x Abu Dhabi, UAEMonday 24 July 2017

Custom cars

A new exhibition in Abu Dhabi brings together an array of vehicles, specially decorated by local and international artists.

Faiza Mubarak stands next to the 1931 Chevrolet Independence she painted.
Faiza Mubarak stands next to the 1931 Chevrolet Independence she painted.

With the city currently in a grip of motoring fever, it seems only fitting that the first intrepid visitors to Saadiyat Island were greeted with an exhibition of classic cars. More precisely, considering the island's cultural plans, these were Art Cars - a fleet of vehicles dating from the 1920s to today, customised by a group of local and international artists in pop-art designs, and displayed at the island's newest venue, Manarat al Saadiyat.

Programmed to coincide with the start of the inaugural Abu Dhabi Grand Prix this weekend, Art Cars provides visitors with their first opportunity to access the island from the new 10-lane highway which officially opened, along with the Sheikh Khalifa Bridge, 12 days ago, and passes through Saadiyat Island en route to Yas and Shahama. For Art Cars, the Manarat's surrounding paths have been dotted with a fan of gleaming classic styles from Europe and America, including a 1931 Chevrolet Independence and a 2009 Aston Martin DBS. Organised by the Abu Dhabi Tourism Authority (ADTA), the exhibition features 13 customised cars which have been sourced from all over the UAE, as well as 15 on loan from the collection of Sheikh Tahnoon bin Mohammed, Abu Dhabi's Ruler's Representative in the Eastern Region, which have been left unadorned.

Though the interior of the Manarat (meaning "lighthouse") is not due to open until November 18, when it will host an exhibition of work by Middle Eastern artists during Abu Dhabi Art (November 19-22), its intricate latticework exterior is already visible, stretched over a 15,400 sq m industrial warehouse-like frame. Featuring four exhibition spaces and a theatre, it will host The Saadiyat Story, an interactive narrative explaining the cultural vision behind Saadiyat; Arts Abu Dhabi Gallery, a permanent space for exhibitions and programmes organised by the Tourism Development and Investment Company (TDIC); and two spaces dedicated to the future Guggenheim and Louvre Abu Dhabi museums.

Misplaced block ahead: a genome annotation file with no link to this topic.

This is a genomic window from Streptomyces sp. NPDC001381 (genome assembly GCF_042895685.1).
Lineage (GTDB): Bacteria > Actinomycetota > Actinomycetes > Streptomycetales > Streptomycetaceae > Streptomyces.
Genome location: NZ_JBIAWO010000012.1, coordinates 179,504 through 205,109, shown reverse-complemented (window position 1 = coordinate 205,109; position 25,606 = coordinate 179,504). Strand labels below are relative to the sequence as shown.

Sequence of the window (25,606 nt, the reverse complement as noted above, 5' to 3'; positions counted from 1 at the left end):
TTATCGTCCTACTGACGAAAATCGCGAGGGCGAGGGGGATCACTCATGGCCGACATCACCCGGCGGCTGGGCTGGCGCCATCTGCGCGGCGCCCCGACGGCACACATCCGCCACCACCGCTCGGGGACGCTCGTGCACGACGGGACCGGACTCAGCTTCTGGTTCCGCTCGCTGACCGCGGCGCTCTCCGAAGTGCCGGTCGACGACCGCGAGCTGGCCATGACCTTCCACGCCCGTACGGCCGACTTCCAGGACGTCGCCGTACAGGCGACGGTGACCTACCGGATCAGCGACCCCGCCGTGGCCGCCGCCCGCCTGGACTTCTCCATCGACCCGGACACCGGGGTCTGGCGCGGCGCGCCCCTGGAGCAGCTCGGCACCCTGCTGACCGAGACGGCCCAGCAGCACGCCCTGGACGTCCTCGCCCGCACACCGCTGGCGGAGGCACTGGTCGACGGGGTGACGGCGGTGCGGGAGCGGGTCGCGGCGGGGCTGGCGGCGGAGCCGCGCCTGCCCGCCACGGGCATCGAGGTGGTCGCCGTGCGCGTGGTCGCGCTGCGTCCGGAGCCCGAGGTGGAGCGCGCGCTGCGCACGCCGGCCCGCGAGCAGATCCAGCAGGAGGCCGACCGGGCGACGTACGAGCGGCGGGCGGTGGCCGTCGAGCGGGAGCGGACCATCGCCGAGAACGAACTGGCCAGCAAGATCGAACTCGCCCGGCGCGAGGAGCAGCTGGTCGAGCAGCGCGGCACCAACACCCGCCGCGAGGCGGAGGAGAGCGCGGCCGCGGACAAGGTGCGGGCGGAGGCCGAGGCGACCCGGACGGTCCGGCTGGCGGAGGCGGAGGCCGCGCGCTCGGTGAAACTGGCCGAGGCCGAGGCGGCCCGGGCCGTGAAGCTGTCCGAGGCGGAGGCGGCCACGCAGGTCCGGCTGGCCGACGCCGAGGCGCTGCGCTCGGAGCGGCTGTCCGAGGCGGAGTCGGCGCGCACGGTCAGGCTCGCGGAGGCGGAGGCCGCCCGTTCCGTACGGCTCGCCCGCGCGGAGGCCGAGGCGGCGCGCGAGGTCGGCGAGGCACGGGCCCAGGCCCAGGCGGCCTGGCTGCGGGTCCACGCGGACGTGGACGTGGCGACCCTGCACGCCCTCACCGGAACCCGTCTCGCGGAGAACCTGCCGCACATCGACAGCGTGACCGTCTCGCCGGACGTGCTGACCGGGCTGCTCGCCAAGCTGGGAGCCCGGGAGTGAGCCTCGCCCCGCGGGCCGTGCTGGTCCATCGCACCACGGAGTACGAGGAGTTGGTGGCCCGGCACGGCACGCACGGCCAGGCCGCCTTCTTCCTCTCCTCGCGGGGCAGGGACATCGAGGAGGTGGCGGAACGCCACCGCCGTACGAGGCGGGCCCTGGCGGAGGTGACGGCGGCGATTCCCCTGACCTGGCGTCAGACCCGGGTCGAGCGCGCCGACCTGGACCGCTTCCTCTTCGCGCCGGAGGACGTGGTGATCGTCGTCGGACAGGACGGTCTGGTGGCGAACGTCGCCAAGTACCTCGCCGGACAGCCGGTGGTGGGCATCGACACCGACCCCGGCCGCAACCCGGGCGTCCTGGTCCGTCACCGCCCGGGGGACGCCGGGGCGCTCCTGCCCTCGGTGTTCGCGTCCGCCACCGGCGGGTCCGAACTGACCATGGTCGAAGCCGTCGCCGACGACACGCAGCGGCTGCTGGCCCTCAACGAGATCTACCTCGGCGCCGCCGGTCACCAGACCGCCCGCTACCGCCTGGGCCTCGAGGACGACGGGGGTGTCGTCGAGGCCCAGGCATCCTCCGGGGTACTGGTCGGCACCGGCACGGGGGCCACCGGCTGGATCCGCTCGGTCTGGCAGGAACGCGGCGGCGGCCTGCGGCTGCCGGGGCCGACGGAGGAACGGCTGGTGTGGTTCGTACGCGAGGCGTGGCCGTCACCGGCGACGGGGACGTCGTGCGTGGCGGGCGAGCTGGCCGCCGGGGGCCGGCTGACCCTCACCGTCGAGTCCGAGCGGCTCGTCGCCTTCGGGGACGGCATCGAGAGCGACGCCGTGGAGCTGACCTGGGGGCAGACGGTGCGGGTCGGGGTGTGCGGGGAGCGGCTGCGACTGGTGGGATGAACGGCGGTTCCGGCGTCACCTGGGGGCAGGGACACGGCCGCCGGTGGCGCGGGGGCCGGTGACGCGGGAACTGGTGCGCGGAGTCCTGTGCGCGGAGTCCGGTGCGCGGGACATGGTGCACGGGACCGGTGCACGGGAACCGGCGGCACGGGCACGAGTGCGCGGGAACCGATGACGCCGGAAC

In the meantime, though, the action is outside, where tables have been strewn with books on pop art, as well as on the artists Andy Warhol and Keith Haring. A coffee shop is due to open any day. "The idea is that you will be able to come and sip a coffee here," says Ahmed Hussein, the ADTA's deputy director general of tourism operations. "The creators of pop art can be brought to life. So there is also an educational element." Among the Emirati artists participating are Abdul Qader al Rais, Jalal Luqman, Maisoon al Saleh, Wasel Safwan, Noora al Suwaidi, Faiza Mubarak, Khouk Mubarak and Mohammed al Mubarak. The cars, according to Hussein, were -allocated according to style. "It was just about feeling," he says. "The shape of the car would inspire us. For instance, this Rolls-Royce has more space, so we decided to give it to al Rais because he has never done small pieces." The 1970s model has been given a soft spray of colour, graduating from red through to a darker purple. "It has my sense of style," says al Rais, "I wanted to do something that wasn't flamboyant." Others have not been so reticent. The 1959 Chevrolet Impala, adorned by Wasel Safwan with a technicolour arrangement of garish shapes, has significantly more pizzazz. "I call it UAE-ism," he says. What does it say about him? "Maybe it means I need to go and see a psychiatrist," he laughs, before adding, "I studied architecture, which may explain the geometric patterns." The choice of car, he says, was perfect for him. "If I could have chosen any car, I would have chosen this one. Its sharp wings remind me of me." Likewise, Faiza Mubarak's makeover for the 1931 Chevrolet Independence in a mosaic of bright squares is in stark contrast to its original form. "The themes are traditional, old style," she says of the hieroglyphic patterns that line its flanks. "It's like a mosaic of language." The task took her four days to complete. She has even signed the roof. "I saw it and knew immediately what I wanted to do." Following a recent solo exhibition in Paris, Art Cars provided her with the perfect next career step. "I didn't know how to follow up from Paris and then this came along." Like the pop art of the 1950s and 1960s, the artists' message is not always as celebratory as its sunny colours would have us believe. Maisoon al Saleh's 1968 Mercedes 250 SL is decorated with a repeated skull pattern, their heads wrapped in ghutras. "It's about the three stages of life," she says. "You are born, then you're a teenager, then you get older. There are lots of Emirati teenagers dying in car crashes. I have some close friends who were killed in an accident and others who were injured." The way the ghutra is wrapped around the head is, she says, representative of how young Emirati teenagers wear them. "I thought it was important to make a point." The work of several international figures is also on show, including that of Vincent Leow, a Singaporean artist who teaches at the College of Fine Art at the University of Sharjah; the contemporary French artist -Fabien Verschaere; and the Singaporean artist Ben Puah. Noticeably simpler, their works range from Verschaere's black graffiti on a pearly white 2009 Aston Martin DBS ("I like to work in black and white because it's closer to writing") to Leow's delicate floral pattern lacing round the black bodywork of a 1939 Cadillac LaSalle. "I think the car is really beautiful," says Leow, "so I didn't want to change it completely. It was like giving it a dress. I was quite nervous about wrecking so many years of history, so I just wanted to put layers on it to improve it." Leow wasn't the only one who had doubts about altering these well-loved classic styles. "Somebody actually offered me Dh100,00 not to do it," says al Rais, "but now I think it is worth more." "At first I thought, 'I can't, I'll destroy it," says Khouk Mubarak, whose 1973 Mercedes 450 SL now has an enormous falcon spread across its bonnet. "The cars are works of art in themselves, but I'm happy to be able to add new value to old value." ? Art Cars is open daily from 10am until 8pm at Manarat al Saadiyat, Saadiyat Island, until November 30, when a selection of the cars will be auctioned off for charity. For more information call the Abu Dhabi T-ourism hotline on 800 555. Entrance is free.